A funny story I remember is when my mother and I went camping and found ourselves surrounded by hundreds of bullfrogs. Their low, characteristic croaking (or “jug-o-rum” sounds) serenaded us to outright laughter. We were reminded we were surrounded by a bunch of amphibians trying to score mates as well as establish territory over the wetlands we were in. There’s just something about that “jug-o-rum” that reminds you of a horny amphibian. These sounds were loud and obnoxious, and they went on all night. But these ridiculous sounds didn’t bother us even though they were keeping us awake. Why?
Now, let’s talk about snorers for one sec. When you picture a snorer, what do you see? You probably picture someone old, overweight, or someone with sleep apnea. My point is people don’t associate snoring with…let’s call it ‘the beautiful people’. And is that one possibility why this bias against snorers in the shelters exists? Perhaps it’s simply because people get a bit selfish when it comes to sleep, knowing it’s essential to our health.
But think about it. Can someone really help that they snore? No. Nobody does it on purpose. Do we exclude anyone else from shelters for something they can’t control? Disabilities, race, gender, sexuality? No. So why snorers? Because it’s easier to exclude what we perceive to be the minority for the convenience of the majority. But history has told us time and time again this is not the right path to take.
Most of the behaviors I witnessed were microaggressions such as trying to wake the snorer or talking badly about them the morning after. Microaggressions are destructive and difficult to spot sometimes. It’s as simple as when another hiker shows frustration, impatience, or dislike at the presence of another. But that’s not the inclusive, supportive environment everyone sets out to find in the woods. After witnessing these behaviors in the New Zealand huts, I knew I didn’t want to be a part of such behavior or inflict such behavior on anyone else.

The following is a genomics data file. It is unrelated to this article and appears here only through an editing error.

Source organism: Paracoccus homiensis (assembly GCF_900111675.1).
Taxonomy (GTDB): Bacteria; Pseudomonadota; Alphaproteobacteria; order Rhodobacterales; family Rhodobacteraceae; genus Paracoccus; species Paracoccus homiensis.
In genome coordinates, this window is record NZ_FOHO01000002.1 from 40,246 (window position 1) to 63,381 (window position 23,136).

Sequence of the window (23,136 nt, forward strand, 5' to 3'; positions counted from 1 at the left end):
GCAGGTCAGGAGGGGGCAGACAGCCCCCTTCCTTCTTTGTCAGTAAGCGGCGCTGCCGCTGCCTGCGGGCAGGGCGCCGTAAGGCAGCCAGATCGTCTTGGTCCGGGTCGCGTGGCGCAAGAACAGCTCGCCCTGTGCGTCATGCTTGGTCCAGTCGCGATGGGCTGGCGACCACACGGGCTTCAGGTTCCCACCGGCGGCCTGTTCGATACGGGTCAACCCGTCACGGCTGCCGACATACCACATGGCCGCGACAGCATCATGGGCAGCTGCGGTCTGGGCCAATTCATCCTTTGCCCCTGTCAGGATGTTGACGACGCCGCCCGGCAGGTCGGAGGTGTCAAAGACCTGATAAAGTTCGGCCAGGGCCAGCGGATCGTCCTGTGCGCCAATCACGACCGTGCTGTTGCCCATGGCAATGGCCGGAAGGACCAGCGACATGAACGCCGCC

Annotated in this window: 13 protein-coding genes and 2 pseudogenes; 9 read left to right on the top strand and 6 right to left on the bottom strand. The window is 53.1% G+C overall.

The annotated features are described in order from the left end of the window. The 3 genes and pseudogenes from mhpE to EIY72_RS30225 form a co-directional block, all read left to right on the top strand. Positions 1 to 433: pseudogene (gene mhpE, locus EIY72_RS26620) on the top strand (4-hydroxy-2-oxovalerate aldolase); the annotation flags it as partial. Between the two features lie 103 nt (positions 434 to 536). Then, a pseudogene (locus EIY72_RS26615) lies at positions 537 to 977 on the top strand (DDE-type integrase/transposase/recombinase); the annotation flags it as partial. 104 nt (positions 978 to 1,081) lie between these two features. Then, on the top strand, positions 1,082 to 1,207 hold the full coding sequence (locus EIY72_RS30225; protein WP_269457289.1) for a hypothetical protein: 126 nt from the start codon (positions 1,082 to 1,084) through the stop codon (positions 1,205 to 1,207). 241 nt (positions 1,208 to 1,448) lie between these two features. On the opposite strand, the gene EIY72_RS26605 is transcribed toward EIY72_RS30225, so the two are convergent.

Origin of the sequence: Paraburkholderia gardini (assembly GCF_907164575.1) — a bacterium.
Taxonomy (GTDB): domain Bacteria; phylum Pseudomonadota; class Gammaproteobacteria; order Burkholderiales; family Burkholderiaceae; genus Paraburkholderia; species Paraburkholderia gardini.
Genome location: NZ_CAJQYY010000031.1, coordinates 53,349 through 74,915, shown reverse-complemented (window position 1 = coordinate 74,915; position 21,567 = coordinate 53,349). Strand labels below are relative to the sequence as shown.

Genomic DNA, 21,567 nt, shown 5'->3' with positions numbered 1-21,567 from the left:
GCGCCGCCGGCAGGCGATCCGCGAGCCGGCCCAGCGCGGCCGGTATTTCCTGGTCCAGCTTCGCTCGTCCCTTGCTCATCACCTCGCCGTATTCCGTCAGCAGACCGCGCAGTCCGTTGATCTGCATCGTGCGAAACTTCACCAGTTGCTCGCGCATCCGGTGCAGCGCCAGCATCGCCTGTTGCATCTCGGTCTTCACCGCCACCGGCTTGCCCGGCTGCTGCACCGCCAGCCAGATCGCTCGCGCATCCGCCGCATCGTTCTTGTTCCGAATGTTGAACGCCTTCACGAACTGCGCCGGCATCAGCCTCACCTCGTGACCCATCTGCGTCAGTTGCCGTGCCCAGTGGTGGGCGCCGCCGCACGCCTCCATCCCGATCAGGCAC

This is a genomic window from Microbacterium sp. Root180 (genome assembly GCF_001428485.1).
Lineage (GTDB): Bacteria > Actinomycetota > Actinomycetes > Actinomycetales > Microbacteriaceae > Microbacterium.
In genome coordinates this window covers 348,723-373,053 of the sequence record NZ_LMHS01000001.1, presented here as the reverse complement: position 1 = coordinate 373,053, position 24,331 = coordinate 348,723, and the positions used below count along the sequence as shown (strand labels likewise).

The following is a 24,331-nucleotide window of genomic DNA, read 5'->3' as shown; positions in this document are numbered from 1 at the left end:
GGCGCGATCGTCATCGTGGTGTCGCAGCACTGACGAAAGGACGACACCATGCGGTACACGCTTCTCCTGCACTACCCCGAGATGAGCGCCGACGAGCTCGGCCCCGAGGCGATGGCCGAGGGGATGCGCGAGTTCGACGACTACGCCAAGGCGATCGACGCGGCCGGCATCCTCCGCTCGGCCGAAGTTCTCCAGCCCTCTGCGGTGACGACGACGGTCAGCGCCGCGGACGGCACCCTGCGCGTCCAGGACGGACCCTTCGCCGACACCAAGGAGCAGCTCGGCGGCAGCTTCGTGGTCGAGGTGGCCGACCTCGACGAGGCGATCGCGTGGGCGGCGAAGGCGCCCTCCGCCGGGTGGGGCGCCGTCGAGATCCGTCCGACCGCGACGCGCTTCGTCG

- Simple. Lightweight. Cheap. They won’t drown out the sound completely, but they help a lot.
- Sleep drugs
- Be careful with these as they can be addictive and cause long-term sleep problems.
- Sleep elsewhere
- Yes, I know I just turned the tables. But it makes sense when you accept that the shelters should be for everybody and if you can’t sleep in that environment, then you’re the one with the problem.
Look, I’m on both sides of the fence here. I snore, but I’m also bothered by the sound of snoring. I wear earplugs and I try to avoid disturbing others’ sleep when possible by sleeping elsewhere.
To answer a question you may have in your head, I will not be using the shelters on the AT. I can’t afford to lose any precious sleep to this issue. But I had to bring up this topic because I feel for the other hiker snorers who want to use the shelters but don’t feel welcome.
For the hikers who are welcoming to all, snorers, farters, and all, thank you for your humanity. For the rest of you, I urge you to practice some empathy. Step into the shoes of your sheltermates. You may not be the one losing the most sleep in this situation.
This website contains affiliate links, which means The Trek may receive a percentage of any product or service you purchase using the links in the articles or advertisements. The buyer pays the same price as they would otherwise, and your purchase helps to support The Trek's ongoing goal to serve you quality backpacking advice and information. Thanks for your support!
To learn more, please visit the About This Site page.